BOSTON—Yes, INDIA New England News readers have their own views and strongly reacted to “The Indian American: Neither Here, Nor There; Neither Indian and Nor American” opinion piece published on Aug. 28, 2020. The article was written by Sudhir Ranjan of Lexington, MA.
Here are some comments by our readers from social media and emails. They have been lightly edited for clarity.
In case you want to read the Indian American article, please click here or on the headline below:
Here are the comments from our readers:
Is it that desolate? So lonely? So disjointed from the community here?. Nice writing style. Dark, though.
Wonderful way of expressing an Indo-American life. Embrace the humanity and be happy.
“You can’t go home again”- and I have a somewhat unique perspective. My parents came to Boston in the late 1960s and retired in India. They left Wellesley to go back to a country they didn’t recognize anymore, despite going there every year.
They were here last summer and were so happy to be back. Turns out it wasn’t the place at all, but spending lots of time with their granddaughter. “A third generation Bostonian” Indian American who also loves snow, lobster and dosas (perhaps together someday).
The actual place doesn’t really matter. Neither does the food or the weather. Family, friends and being connected to a community is much bigger.
— Durjoy Ace Bhattacharjya
Durjoy Ace Bhattacharjya. thanks for modeling correct use of “3rd generation.” As an immigrant ie someone who made the active choice to become American, I’m always slightly disappointed when “1st generation” is used to describe the child of immigrants rather than the immigrants themselves.
Also, I commend the notion of a lobster dosa as a New England winter treat. Being Indian American ought to connote – in contrast to this article – “fully both, at home here and there.”
Sudhir Ranjan, not clear on your message. So what are we supposed to do? Are we supposed to forget all about India? To have no feelings left for it? To avoid Bollywood and Hindi Movies? Avoid Indian Food and Music? Not have Indian Friends?
For First generation Indian Immigrants, it is unavoidable that they will have part of them that is still Indian. It may be quite different for the children born and brought up in the USA.
And for first generation Indians, I see no conflict in wanting the best for the USA and for India as well. The two are large democracies, with many common interests — which will probably push the two closer over the coming decades.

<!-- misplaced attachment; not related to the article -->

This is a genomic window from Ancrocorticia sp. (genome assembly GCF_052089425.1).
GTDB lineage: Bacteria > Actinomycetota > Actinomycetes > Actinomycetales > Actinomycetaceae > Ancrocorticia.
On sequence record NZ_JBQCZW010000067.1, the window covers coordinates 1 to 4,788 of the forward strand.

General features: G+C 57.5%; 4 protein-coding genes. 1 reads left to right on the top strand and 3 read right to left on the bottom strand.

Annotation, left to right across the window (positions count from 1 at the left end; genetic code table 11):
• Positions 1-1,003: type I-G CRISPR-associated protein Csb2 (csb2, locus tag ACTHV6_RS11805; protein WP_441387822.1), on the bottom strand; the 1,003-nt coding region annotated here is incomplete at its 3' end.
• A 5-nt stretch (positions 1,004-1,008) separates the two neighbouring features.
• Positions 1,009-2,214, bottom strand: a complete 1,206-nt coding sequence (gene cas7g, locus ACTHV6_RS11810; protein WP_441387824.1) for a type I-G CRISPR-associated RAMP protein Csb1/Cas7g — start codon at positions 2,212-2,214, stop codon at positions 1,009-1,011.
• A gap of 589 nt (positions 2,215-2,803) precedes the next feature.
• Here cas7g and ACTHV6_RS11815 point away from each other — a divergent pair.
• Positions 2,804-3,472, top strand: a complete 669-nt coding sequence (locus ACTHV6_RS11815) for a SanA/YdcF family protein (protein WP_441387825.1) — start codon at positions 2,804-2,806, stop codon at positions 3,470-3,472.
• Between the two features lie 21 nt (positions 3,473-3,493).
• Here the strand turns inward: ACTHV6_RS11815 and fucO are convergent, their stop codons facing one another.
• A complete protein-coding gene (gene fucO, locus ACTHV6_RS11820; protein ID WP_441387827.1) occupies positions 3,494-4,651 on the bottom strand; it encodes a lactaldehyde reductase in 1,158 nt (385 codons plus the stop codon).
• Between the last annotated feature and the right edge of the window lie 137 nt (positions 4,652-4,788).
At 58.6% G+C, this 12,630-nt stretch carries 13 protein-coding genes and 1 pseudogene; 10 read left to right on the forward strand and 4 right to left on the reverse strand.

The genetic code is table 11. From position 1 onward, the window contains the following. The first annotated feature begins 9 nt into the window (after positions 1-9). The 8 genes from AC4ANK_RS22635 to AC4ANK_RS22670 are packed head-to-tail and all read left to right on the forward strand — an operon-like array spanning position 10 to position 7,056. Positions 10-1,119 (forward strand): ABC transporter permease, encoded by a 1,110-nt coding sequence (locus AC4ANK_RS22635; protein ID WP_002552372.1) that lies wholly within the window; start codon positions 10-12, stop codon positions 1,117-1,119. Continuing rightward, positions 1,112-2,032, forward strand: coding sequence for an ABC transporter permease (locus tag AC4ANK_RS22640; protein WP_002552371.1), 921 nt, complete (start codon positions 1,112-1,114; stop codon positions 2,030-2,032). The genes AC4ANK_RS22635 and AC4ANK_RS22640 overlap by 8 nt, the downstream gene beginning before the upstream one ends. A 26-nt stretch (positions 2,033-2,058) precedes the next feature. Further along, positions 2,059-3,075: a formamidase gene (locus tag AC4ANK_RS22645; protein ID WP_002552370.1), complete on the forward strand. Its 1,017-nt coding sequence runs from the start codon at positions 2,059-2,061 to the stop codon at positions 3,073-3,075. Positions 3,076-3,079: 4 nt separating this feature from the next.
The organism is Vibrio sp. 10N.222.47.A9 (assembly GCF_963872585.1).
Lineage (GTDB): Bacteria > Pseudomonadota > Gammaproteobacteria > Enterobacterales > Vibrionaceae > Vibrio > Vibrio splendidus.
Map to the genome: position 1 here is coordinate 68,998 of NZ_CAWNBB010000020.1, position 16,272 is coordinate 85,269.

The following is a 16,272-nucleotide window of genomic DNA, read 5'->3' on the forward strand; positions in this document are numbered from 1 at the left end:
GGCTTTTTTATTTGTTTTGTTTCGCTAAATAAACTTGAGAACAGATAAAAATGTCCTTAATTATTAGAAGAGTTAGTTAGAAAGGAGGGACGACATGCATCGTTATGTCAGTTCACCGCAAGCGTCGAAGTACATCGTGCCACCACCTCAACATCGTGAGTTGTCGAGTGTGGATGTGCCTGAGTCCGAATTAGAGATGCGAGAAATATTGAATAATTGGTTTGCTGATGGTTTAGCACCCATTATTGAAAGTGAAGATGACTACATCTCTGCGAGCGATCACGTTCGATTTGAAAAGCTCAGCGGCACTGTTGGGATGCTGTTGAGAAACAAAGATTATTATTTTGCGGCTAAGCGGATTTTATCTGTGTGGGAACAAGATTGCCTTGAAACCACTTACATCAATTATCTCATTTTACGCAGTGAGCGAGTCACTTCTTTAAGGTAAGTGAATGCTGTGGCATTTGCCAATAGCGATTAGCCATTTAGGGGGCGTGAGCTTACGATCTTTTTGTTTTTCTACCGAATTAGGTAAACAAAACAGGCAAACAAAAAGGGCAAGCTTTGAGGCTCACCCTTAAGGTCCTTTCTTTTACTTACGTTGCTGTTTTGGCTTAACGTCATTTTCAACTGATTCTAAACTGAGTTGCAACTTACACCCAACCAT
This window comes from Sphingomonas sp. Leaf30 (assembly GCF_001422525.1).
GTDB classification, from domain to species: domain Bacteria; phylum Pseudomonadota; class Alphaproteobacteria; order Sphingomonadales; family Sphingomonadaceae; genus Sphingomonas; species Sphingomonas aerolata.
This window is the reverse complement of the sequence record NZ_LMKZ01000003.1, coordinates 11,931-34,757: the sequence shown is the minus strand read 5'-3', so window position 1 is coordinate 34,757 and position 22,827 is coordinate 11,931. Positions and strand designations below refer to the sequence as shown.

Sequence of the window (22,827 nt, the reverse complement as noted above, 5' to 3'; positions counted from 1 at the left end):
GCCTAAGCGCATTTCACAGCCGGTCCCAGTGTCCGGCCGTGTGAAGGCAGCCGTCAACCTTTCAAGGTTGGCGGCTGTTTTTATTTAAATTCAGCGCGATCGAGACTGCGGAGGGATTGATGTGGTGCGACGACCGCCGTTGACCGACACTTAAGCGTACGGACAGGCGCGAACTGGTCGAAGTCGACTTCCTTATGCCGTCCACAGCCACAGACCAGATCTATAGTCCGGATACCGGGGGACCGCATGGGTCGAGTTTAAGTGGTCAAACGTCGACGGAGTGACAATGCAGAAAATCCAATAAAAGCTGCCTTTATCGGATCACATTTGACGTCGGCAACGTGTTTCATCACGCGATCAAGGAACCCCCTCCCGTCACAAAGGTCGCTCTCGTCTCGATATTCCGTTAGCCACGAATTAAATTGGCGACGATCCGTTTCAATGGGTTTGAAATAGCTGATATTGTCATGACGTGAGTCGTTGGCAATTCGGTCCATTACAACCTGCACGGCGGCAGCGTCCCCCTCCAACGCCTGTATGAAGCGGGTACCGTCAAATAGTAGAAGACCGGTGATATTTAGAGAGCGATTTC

— Pravin Mundkur
Sudhir Ranjan, I do respect your thoughts but like Pravin said it is hard to forget India -Indian music and Western music too. Yoga and meditation came from India. My own son Shiv Mundkur is born here in USA and understands people all over the world. He is also connecting Meditation and Music from all cultures. No harm. Also, If somebody speaks against India, I sure feel bad -even though we are US Citizens.
How are we looked as by the mainstream people? Also our kids have no accents. How are they looked at – you will learn like we did. I love USA but love India too, and a friendly President to India -yes I would like that for sure.
Very true , big confusion.
— Poonam Singh
I don’t see such confusion at all. You can be deeply rooted in your Indian values and culture and come to appreciate American values and culture.
— Varun Khare
— Raghav Vijaywargiya
Beautifully penned! Trishanku lives in each one of us.
— Jyoti Arora
— Neha Joshi
Very well said.
— Shruti Joshi
Well… this is the life we choose… No one is stopping us to be both…we can both be Indian and American at the same time… I do celebrate Thanksgiving with Mutton Kosha and Pulao.. I can drink Lassi and Pizza at the same time.. basically you can be whatever you like.. Just dont judge other people.
— Arka Biswas
There are two aspects to this dilemma. Some see it as a bonus. Our children have values from both continents. We celebrate both sets of holidays with traditions as we remember. We spend sufficient time in India to keep our memories alive and current.
In fact, a sizable number of us, including our grown-up children, have chosen to return to our motherland to work and enjoy the modern India. Others – which is perhaps a larger majority, have the occasional sense of longing (I hope it is occasional and not recurring) for all the childhood experiences, for missing that sense of belonging.
Fortunately, the technology has made it much easier for us to bridge the gap.